This is just one of three species found mainly on Sallow. It is however sometimes reported feeding on Poplar. The adults are rarely seen and we have no idea how they look like. Most Nematus species however are similar to the Arge species, only slightly bigger. In the Nematus genus most members are black with orange or yellow or entirely black.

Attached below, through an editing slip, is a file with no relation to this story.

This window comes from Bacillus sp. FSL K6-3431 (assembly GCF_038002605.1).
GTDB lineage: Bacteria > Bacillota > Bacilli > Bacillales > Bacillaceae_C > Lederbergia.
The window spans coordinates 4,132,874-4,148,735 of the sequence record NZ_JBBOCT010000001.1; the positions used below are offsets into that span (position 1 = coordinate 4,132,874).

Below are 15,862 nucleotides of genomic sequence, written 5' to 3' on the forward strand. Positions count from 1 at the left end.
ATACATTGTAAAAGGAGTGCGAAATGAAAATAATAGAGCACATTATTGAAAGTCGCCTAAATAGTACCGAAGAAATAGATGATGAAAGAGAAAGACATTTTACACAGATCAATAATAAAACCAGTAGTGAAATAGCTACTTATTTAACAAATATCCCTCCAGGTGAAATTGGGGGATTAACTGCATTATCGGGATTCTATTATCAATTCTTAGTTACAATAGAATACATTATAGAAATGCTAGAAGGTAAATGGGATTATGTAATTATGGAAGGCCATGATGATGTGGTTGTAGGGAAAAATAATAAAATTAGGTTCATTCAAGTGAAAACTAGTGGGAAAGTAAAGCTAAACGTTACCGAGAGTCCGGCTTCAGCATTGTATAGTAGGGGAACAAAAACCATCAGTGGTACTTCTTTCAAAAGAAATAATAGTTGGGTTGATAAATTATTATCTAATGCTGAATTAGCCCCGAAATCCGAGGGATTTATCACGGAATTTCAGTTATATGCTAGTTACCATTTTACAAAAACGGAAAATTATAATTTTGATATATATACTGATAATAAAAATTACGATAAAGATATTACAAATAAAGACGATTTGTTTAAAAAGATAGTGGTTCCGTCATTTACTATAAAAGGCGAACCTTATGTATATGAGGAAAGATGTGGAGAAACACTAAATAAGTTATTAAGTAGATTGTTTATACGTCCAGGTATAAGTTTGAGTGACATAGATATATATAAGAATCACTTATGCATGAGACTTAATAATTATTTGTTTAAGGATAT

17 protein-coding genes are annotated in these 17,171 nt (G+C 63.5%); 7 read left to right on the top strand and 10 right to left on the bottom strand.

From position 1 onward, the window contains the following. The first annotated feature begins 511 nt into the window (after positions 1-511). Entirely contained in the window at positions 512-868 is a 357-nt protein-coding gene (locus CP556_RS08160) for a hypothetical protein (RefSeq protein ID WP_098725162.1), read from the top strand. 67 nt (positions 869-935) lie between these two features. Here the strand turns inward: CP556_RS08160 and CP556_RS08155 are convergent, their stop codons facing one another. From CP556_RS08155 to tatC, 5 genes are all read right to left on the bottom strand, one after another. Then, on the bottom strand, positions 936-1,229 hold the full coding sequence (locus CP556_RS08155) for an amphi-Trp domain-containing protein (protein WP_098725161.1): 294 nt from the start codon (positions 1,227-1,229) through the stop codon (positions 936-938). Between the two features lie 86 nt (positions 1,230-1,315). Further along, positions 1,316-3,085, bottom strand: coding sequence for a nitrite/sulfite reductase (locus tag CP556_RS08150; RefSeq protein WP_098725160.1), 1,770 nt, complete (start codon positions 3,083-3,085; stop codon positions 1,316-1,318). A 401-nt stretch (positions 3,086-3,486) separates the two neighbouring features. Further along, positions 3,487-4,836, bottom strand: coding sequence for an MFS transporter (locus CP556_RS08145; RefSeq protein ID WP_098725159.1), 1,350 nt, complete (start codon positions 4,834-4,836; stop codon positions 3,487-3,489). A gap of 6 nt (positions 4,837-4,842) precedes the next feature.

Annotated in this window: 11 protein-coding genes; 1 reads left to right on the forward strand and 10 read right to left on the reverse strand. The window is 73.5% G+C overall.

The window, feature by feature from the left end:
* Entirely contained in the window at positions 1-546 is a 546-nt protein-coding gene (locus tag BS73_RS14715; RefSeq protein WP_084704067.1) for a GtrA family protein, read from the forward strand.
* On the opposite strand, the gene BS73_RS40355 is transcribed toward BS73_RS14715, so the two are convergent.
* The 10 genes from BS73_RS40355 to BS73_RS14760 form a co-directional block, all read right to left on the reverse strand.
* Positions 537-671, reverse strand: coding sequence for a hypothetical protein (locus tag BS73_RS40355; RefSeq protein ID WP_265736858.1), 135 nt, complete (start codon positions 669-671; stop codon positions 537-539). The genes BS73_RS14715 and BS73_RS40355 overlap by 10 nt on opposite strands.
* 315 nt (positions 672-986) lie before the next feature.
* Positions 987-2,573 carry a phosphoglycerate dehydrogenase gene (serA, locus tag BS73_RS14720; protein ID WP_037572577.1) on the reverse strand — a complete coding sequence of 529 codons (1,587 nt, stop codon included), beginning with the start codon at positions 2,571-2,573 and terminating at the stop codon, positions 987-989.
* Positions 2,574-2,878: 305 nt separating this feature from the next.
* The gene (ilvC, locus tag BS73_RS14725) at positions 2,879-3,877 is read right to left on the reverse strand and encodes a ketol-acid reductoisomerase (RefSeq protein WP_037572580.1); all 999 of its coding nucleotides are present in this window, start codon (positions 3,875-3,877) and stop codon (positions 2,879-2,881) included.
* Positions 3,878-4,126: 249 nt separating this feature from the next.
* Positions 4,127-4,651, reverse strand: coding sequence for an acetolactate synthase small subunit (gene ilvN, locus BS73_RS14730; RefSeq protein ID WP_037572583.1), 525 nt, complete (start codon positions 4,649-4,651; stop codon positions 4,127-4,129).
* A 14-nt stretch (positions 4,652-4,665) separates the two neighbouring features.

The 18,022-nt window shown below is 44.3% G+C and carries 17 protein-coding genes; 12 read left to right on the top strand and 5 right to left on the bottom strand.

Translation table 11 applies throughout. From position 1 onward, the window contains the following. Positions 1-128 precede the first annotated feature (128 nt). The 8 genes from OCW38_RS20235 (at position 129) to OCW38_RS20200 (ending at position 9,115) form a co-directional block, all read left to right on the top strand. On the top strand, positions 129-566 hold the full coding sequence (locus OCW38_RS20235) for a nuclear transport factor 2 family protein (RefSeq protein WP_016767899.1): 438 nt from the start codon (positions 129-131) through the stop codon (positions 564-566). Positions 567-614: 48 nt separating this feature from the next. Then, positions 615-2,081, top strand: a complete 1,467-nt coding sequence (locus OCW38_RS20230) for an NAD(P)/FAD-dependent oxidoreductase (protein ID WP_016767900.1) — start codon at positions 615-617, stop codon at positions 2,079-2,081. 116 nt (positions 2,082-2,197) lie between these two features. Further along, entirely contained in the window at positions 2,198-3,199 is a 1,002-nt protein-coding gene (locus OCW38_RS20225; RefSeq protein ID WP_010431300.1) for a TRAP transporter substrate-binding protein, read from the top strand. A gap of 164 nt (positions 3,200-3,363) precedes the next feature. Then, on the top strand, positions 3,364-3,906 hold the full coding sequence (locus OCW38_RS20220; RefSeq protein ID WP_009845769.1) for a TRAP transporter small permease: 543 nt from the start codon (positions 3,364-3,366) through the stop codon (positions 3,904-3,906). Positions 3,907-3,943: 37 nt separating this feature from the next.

The larvae however are quite characteristic and more often seen. They are green with a pattern of black dots and stripes. There is a yellowish band behind the head and the tail is yellowish too. In older larvae the yellow spreads over several segments. The head is black. They live together, often in great numbers. The leaves of the host plant are eaten from the sides on which the larvae sit. The larvae of Nematus miliaris also assume the well known S-position when they feel threatened. Hundreds of animals, if not thousands can sometimes be seen on one tree alone. The larvae pupate underground. Usually there are two broods a year. The adults are on the wing in May and June and again, after a short break, in July and August. The eggs are deposited in the skin of twigs of the woodplant in two bunches, shaped as rings around the twig.